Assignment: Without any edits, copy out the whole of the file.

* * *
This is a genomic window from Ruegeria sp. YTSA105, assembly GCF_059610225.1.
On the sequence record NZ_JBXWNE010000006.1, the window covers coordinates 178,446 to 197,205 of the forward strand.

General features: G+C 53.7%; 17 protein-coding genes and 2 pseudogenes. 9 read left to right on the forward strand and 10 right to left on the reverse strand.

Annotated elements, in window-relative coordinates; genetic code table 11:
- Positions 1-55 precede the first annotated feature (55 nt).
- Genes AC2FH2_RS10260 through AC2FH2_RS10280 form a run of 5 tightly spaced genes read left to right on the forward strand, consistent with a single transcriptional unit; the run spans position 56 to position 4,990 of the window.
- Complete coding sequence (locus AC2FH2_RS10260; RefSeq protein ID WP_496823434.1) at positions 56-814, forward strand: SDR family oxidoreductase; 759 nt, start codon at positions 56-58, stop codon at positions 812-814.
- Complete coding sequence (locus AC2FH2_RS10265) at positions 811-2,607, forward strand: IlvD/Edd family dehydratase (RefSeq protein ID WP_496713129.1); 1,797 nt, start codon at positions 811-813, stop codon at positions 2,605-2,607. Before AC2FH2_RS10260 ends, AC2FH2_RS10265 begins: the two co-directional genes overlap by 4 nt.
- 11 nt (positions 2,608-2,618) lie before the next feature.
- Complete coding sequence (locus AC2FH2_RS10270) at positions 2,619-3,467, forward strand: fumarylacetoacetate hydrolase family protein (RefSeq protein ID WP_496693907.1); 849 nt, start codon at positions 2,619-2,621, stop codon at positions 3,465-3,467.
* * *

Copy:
This is a genomic window from Ruegeria sp. YTSA105, assembly GCF_059610225.1.
On the sequence record NZ_JBXWNE010000006.1, the window covers coordinates 178,446 to 197,205 of the forward strand.

General features: G+C 53.7%; 17 protein-coding genes and 2 pseudogenes. 9 read left to right on the forward strand and 10 right to left on the reverse strand.

Annotated elements, in window-relative coordinates; genetic code table 11:
- Positions 1-55 precede the first annotated feature (55 nt).
- Genes AC2FH2_RS10260 through AC2FH2_RS10280 form a run of 5 tightly spaced genes read left to right on the forward strand, consistent with a single transcriptional unit; the run spans position 56 to position 4,990 of the window.
- Complete coding sequence (locus AC2FH2_RS10260; RefSeq protein ID WP_496823434.1) at positions 56-814, forward strand: SDR family oxidoreductase; 759 nt, start codon at positions 56-58, stop codon at positions 812-814.
- Complete coding sequence (locus AC2FH2_RS10265) at positions 811-2,607, forward strand: IlvD/Edd family dehydratase (RefSeq protein ID WP_496713129.1); 1,797 nt, start codon at positions 811-813, stop codon at positions 2,605-2,607. Before AC2FH2_RS10260 ends, AC2FH2_RS10265 begins: the two co-directional genes overlap by 4 nt.
- 11 nt (positions 2,608-2,618) lie before the next feature.
- Complete coding sequence (locus AC2FH2_RS10270) at positions 2,619-3,467, forward strand: fumarylacetoacetate hydrolase family protein (RefSeq protein ID WP_496693907.1); 849 nt, start codon at positions 2,619-2,621, stop codon at positions 3,465-3,467.